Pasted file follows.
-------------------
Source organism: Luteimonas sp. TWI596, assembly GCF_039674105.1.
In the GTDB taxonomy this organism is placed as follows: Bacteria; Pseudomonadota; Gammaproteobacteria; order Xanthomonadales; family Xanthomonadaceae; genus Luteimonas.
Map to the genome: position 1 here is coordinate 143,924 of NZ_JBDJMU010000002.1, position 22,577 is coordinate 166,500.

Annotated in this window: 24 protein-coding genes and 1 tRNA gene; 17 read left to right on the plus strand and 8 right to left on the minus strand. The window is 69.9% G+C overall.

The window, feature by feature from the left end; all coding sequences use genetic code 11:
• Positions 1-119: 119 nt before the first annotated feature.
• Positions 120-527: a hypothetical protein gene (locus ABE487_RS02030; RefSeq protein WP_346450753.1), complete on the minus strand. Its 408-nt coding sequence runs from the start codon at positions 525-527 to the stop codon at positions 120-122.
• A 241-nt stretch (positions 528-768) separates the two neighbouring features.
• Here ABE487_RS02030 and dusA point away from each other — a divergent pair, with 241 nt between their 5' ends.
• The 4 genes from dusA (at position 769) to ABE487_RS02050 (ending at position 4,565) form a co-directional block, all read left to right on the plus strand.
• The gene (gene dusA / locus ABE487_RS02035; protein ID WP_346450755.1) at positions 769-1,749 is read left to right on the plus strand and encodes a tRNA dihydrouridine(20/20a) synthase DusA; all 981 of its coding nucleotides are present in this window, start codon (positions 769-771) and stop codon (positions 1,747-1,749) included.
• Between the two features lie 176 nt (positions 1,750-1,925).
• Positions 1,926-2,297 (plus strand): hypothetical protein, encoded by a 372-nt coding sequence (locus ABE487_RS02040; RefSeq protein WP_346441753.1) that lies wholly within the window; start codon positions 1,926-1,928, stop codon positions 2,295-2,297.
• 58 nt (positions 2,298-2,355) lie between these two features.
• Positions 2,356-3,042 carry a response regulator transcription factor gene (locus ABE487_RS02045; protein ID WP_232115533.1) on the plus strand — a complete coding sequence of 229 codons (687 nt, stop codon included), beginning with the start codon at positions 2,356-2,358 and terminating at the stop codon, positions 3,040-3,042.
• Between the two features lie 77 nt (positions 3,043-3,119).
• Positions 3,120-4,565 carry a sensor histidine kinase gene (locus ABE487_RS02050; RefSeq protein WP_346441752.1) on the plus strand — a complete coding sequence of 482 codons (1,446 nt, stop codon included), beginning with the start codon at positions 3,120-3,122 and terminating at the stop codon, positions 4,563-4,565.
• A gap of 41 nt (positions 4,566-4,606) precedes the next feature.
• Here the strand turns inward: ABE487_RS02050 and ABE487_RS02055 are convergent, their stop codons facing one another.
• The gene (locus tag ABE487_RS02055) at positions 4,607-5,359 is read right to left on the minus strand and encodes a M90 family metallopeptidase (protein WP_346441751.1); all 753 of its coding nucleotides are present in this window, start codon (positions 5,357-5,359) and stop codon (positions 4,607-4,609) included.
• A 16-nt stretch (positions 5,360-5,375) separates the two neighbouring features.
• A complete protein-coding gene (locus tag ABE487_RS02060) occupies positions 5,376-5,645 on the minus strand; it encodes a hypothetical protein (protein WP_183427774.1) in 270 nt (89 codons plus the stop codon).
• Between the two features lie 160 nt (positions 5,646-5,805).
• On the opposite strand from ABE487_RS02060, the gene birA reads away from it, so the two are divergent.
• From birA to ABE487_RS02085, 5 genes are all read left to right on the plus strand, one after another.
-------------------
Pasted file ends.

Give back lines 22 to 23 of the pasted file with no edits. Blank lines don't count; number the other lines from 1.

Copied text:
• A complete protein-coding gene (locus tag ABE487_RS02060) occupies positions 5,376-5,645 on the minus strand; it encodes a hypothetical protein (protein WP_183427774.1) in 270 nt (89 codons plus the stop codon).
• Between the two features lie 160 nt (positions 5,646-5,805).